"How can any self-respecting student" asked another "expect her parents to support her for 14 weeks?".
An Oxford undergraduate observed: " A change of reorientation to normal life after a long exercise in social and intellectual snobbery".
Teaching persons to develop ways of being lazy and idle and wasting their leisure time is not any sort of highest blessing.
The correct view is that even if a fool associates with a wise person all his or her life, he or she does not anymore perceive the truth than a spoon perceives the flavour of the soup.
But if even for a moment an intelligent person associates with a wise person, he or she perceives the truth as the tongue perceives the flavour of the soup.
To waken up persons, we do not tell them they are too young or too old to help others who can learn. This is ageism.
But, like it or not like it, it is true that some persons have wasted this life systematically by doing the things that destroy their chances of learning.
For learning to occur, viriya is needed. The Pali word Viriya is popularly translated as vigour and energy.
There is always some difference or compromise between the popular meaning of words and that of the meaning in a true Dictionary, which is largely concerned with derivations and synonyms, and an Encyclopaedia, which sets out a few terms at considerable length.
When we think of the profile of our average listener’s range of vocabulary, we have to stay within the "popular" use of words. For a person to meet with Dhamma the language must suit their knowledge and mind.
At the same time, we issue cautions from time to time that there are levels of meaning that persons born overseas and educated in Buddhist terminology would grasp because certain words are unique in range, depth and complexity.
Ordinary persons in Australia are not expert in all of these meanings.
Our difficulty of compressing 84 000 terms which are current in key Western translations of Buddhist literature into a radio script working vocabulary of perhaps 50, 000 words is therefore obvious.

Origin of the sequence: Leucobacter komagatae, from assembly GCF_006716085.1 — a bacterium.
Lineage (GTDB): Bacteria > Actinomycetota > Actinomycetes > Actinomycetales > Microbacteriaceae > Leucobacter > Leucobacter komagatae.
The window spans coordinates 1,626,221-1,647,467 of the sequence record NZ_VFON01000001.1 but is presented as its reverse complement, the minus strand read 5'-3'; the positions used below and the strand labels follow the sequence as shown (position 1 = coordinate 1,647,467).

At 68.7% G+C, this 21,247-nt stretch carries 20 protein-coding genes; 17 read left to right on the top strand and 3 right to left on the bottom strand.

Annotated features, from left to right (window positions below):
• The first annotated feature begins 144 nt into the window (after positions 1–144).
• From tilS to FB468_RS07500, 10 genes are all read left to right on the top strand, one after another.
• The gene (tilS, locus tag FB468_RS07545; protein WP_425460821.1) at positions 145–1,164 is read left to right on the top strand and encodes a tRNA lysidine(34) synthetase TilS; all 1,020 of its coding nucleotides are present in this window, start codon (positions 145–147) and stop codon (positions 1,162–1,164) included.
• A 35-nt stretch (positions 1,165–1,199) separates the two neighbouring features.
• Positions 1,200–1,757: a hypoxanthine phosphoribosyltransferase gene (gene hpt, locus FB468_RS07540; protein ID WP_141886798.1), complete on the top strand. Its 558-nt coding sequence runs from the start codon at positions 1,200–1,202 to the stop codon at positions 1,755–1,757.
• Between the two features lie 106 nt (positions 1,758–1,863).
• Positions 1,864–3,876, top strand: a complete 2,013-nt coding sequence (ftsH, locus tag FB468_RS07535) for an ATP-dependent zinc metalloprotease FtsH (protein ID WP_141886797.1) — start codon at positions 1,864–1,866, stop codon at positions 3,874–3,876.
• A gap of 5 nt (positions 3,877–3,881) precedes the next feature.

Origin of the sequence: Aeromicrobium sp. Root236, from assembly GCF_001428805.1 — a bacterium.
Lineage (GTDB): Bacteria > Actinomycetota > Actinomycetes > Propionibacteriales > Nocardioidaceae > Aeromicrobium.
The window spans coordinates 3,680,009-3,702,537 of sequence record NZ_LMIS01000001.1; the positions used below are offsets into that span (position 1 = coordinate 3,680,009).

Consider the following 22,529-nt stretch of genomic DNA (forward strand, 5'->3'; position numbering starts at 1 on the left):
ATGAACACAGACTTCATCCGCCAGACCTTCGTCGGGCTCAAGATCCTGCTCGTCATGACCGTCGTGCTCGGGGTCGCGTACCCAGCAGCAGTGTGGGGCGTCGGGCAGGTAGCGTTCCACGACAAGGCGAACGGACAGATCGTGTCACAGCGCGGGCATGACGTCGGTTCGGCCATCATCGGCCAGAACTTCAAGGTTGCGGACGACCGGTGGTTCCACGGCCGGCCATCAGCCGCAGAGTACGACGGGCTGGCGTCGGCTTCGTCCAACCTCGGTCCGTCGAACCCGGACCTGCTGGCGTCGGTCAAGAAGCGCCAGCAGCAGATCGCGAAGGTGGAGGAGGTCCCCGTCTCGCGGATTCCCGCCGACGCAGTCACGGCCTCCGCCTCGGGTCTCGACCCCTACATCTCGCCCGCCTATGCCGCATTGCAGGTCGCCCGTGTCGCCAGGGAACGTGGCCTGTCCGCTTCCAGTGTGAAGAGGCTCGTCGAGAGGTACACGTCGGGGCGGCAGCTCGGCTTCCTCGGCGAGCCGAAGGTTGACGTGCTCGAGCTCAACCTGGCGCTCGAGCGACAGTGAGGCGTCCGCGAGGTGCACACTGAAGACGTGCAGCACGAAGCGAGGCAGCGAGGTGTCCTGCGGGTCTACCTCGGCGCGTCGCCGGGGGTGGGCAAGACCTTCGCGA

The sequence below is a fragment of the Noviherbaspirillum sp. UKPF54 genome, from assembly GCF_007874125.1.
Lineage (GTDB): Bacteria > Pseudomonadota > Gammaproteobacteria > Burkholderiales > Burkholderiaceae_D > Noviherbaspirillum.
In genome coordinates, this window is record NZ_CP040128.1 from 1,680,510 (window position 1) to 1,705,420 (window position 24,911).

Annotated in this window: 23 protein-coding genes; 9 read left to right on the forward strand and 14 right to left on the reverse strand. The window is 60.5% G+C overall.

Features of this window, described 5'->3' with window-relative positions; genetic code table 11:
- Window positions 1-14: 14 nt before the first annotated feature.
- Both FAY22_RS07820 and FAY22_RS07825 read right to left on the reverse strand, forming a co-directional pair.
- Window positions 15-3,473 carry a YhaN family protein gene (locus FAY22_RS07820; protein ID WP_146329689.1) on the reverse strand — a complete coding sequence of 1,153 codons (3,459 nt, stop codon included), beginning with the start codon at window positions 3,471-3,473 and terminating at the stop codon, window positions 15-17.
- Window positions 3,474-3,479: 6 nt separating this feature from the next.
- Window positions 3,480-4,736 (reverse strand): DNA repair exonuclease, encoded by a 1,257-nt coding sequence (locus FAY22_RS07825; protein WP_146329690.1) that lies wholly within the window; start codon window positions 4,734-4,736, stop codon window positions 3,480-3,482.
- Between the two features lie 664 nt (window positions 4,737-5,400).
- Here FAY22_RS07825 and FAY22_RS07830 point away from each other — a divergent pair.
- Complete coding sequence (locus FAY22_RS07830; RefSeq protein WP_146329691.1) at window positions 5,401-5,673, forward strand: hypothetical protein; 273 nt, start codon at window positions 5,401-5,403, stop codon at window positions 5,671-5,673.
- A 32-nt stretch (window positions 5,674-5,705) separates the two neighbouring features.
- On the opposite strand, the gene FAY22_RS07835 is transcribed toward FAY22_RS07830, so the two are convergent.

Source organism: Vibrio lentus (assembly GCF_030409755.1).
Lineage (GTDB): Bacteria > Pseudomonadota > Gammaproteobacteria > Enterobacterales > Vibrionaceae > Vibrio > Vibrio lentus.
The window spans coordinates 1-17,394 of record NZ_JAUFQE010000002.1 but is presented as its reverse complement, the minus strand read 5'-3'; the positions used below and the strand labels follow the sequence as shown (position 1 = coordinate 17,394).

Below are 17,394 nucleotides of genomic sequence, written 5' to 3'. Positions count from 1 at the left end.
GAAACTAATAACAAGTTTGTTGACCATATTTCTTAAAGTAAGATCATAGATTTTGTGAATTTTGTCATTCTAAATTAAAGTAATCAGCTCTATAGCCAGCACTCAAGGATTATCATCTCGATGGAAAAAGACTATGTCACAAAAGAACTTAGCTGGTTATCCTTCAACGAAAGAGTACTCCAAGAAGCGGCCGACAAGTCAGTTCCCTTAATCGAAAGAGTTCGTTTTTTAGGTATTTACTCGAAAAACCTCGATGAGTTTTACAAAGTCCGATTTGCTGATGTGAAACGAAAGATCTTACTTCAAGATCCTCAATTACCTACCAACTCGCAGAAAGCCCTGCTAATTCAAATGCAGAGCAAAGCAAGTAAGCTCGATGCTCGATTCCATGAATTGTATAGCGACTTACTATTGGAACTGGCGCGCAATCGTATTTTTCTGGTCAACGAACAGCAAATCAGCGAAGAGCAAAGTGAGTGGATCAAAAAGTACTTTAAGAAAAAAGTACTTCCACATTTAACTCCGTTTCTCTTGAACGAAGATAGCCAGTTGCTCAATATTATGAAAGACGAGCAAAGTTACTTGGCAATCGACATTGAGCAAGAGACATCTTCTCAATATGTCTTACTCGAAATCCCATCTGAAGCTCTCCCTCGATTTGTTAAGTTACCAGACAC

It follows that the listeners deserve some help to bring them to the mental map in which the terms described had their place and meaning.
In the field of Buddha Dhamma, the component parts of the whole are partly visible and objective, and partly invisible because subjective.
The following may help get to a sketch map of the relationship of family to Dhamma.
Those who can hold their mind steady enough to remember the birth process come to recognise that human life is suffering. No matter how big your family’s desire is to deny suffering, it will not change the fact that this is so.
Your family cannot be born for you.
The suffering, large dukkha or small dukkha, comes from past causes and has to be born by your mind, your feelings.
Because life has this dukkha, the same applies to sickness, old age pains and death.
Your family cannot help you other than to tell you to bear up under such dukkha.
Reflection in such a manner makes you know that your family cannot prevent the life processes of going from womb to tomb occurring.
When reason appears, we understand why we ought not bind ourselves tightly in family relationships or go to an extreme view that our family is our refuge.
Since our family is not suitable as our refuge, we must free our minds of family clinging if we can understand the way out of suffering.
All Buddhist schools agree that sooner or later meditation (Bhavana) must be done.
Our family cannot do this for us, nor can they teach us the path out of suffering.
We must become rational, practical minded, and cool to plan the time away from our family for some time to practice.
We must plan ahead for a year or so to get even five days of few duties for this purpose. This is why we serve, or help, or fund others to make causes for their retreat. If we do not do this, we will never come to our time to practice a retreat.